Insomniac City Book Review – The Literary Edit

Some of my favorite books are set in the Big Apple – A Little Life, Places I Stopped At on the Way Home, The Catcher in the Rye, The Goldfinch – but it wasn’t until about a month ago that I first heard about Insomniac City by Bill Hayes. In one of the many Facebook groups I’m just a member of to discuss an unwavering passion for books, someone asked, “What’s your favorite book in New York?” and a number of people named Insomniac City as one of them. When I found a used hardcover edition at Gertrude + Alice, I quickly added it to my growing collection of unread books and spent a balmy afternoon on Bronte Beach reading it cover to cover.

Insomniac City Book Review

The kind of books that instantly take you to another time and city, from the moment I started Insomniac City, I didn’t want it to end. A beautiful portrayal of two of Bill’s great loves – Oliver Sacks and New York City – Insomniac City, a beautiful collection of vignettes from his time in the Big Apple, and both the insignificant and notable moments that were put together to create his tapestry Time there.

A representation of both the tender and the destructive nature of love; An example of the often simple and complex beauty of human life, Insomniac City is an intricately woven portrait of New York’s mesmerizing urban jungle. It’s a celebration of love. in all of its many forms. From unimportant meetings with strangers on the sidewalk to silhouettes of his time with Oscar, Insomniac City pays homage to everyday life and the ordinary that sit so neatly next to the moments and memories that change our beings.

I have already quoted my favorite part of his memoir in a post I wrote about my 5th Australian anniversary. But I’ll leave it here again As someone who has often dreamed of writing a book about my time Down Under, perhaps the most relevant line to me was when Hayes wrote about his need to leave New York to write about it. It is a term that I have thought about at times when looking at my own collection of words that were not written about Sydney. He also wrote about talking to his former agent, Wendy, who once said about New York that she loved it so much that she couldn’t stand the thought that it would go on without her. “Yet,” he wrote, “the thought of leaving it, knowing how much I would miss it, is too painful to think about.” A feeling that is so exquisitely applicable to anyone who has had a great love affair with a city, similar to mine with Sydney.

Affectionate, moving, heartbreaking, and beautifully watched, this prosa-rich story is an ode, laudation, and love letter to the city – and the man – who stole Bill Hayes’ heart.

Buy Insomniac City from Waterstones, Amazon, or Amazon AU.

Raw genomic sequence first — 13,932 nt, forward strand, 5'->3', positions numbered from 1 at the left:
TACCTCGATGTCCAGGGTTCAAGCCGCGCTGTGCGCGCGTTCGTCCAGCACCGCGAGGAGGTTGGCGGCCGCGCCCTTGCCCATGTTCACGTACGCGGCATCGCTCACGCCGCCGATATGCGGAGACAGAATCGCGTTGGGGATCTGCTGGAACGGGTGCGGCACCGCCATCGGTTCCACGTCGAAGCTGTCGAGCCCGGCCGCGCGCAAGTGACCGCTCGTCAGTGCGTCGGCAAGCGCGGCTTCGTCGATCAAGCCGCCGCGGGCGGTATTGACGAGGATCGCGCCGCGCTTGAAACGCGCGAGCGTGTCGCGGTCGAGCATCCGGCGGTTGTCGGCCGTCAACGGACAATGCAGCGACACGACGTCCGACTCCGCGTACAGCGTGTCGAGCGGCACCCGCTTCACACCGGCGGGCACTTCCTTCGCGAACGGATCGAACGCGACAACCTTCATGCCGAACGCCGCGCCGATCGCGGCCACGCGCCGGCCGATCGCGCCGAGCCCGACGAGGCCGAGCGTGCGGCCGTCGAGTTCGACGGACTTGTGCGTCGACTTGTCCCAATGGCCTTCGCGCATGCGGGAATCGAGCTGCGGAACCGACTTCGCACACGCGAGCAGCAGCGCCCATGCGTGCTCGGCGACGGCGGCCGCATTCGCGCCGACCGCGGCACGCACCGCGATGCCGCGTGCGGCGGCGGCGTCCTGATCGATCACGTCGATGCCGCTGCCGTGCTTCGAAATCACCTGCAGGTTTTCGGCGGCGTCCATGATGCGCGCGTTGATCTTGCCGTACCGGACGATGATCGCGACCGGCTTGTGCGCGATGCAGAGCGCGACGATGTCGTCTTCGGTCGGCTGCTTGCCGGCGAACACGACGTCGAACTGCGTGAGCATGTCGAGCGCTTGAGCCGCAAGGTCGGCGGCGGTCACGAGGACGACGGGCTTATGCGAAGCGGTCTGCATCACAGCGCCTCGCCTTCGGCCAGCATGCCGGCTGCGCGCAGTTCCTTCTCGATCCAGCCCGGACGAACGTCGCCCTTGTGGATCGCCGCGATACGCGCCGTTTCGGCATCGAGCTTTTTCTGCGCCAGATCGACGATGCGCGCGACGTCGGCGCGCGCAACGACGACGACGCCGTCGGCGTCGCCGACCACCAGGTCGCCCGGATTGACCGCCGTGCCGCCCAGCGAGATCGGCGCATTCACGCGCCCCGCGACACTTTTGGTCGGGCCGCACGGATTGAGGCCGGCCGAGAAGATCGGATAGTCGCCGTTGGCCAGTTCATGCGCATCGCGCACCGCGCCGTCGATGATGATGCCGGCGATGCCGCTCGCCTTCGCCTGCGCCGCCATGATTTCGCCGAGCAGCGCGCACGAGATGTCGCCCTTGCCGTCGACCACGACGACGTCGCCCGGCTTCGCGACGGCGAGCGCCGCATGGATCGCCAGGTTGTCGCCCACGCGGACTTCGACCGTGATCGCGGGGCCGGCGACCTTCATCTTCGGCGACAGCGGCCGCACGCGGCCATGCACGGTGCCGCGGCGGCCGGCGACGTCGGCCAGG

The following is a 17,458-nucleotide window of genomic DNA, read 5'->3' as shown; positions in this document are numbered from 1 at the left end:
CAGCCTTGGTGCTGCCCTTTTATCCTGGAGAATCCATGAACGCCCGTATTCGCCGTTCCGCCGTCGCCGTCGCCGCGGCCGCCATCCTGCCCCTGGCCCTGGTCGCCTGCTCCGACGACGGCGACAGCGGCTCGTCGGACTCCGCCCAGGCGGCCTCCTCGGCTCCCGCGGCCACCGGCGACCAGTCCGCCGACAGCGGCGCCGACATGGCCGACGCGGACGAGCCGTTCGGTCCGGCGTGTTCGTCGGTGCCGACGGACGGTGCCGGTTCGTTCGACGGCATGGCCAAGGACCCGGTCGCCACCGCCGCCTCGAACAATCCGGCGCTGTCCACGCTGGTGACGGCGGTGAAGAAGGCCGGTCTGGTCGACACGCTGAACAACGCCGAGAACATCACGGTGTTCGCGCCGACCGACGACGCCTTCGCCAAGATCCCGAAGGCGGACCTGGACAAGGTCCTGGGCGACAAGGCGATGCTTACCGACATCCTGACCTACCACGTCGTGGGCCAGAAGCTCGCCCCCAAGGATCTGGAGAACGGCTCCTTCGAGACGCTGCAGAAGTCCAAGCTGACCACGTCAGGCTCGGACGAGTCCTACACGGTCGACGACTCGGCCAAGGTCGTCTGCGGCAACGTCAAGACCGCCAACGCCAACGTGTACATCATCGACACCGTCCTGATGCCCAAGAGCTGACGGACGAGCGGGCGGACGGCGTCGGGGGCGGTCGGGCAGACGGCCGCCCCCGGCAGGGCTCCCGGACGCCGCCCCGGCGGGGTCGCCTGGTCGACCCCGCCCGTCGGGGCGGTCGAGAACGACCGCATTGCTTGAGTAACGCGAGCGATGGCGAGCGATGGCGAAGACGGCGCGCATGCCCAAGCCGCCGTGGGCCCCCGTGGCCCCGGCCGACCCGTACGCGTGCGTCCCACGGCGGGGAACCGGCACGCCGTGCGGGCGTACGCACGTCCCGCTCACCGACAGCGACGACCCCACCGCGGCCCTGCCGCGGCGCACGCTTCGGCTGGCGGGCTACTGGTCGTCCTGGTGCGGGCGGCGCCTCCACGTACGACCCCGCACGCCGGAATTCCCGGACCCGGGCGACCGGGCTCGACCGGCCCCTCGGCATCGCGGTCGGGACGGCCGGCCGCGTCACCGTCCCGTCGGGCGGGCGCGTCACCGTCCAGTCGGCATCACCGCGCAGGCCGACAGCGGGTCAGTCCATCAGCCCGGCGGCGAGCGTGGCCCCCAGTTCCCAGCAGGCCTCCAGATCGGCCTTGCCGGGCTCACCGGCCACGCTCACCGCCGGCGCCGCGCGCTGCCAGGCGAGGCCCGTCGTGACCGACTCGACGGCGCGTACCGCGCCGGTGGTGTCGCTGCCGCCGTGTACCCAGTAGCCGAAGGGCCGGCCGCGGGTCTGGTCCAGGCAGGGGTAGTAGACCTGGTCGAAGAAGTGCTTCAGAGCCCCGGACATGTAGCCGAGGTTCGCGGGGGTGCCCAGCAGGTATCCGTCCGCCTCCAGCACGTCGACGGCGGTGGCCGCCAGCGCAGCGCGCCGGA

Insomniac City summary

Bill Hayes came to New York City in 2009 on a one-way ticket and only had a vague idea of ​​how he would get along. But when he was forty-eight and had spent decades in San Francisco, he longed for change. He mourned the death of his partner and quickly discovered the deep comfort of the city’s incessant rhythms, the sight of the Empire State Building against the night sky and New Yorkers themselves, kindred spirits whom Hayes, a lifelong insomniac, met late. Night walks with his camera.

And he unexpectedly fell in love again with his friend and neighbor, the writer and neurologist Oliver Sacks, whose exuberance – “I don’t fear death so much as I waste my life,” he tells Hayes early on – is recorded in vignettes while. What comes out is a portrait of Sacks in his most personal and lovable form, from falling in love at the age of seventy-five to illness and death (Sacks died of cancer in August 2015).

Bill Hayes author bio

Bill Hayes, who has received a Guggenheim Fellowship in non-fiction, is a regular contributor to the New York Times and is the author of several books.

As a photographer and writer, his photos have appeared in The New Yorker, Vanity Fair, Granta, the New York Times and the CBS Evening News. His portraits of his partner, the late Oliver Sacks, appear in the most recent collection of Dr. Sacks suite of recent gratitude essays.

Hayes was visiting scholar at the American Academy in Rome, received a scholarship from the Leon Levy Foundation and resident writer at the Blue Mountain Center. He has also been visiting professor at Stanford, NYU, UCSF, the University of Virginia, and the New York Academy of Medicine.

More Bill Hayes books

If You Loved Insomniac City, You Might Also Like: The Anatomist: A True Story of Gray’s Anatomy, Five Quarts: A Personal and Natural History of Blood, Sleep Demons: An Insomniac’s Memories, How New York Breaks Your Heart, Like Us Now live: Scenes from the pandemic, drunk and disordered: Bill Hayes Story; Devon to Australia through the bottom of a glass.

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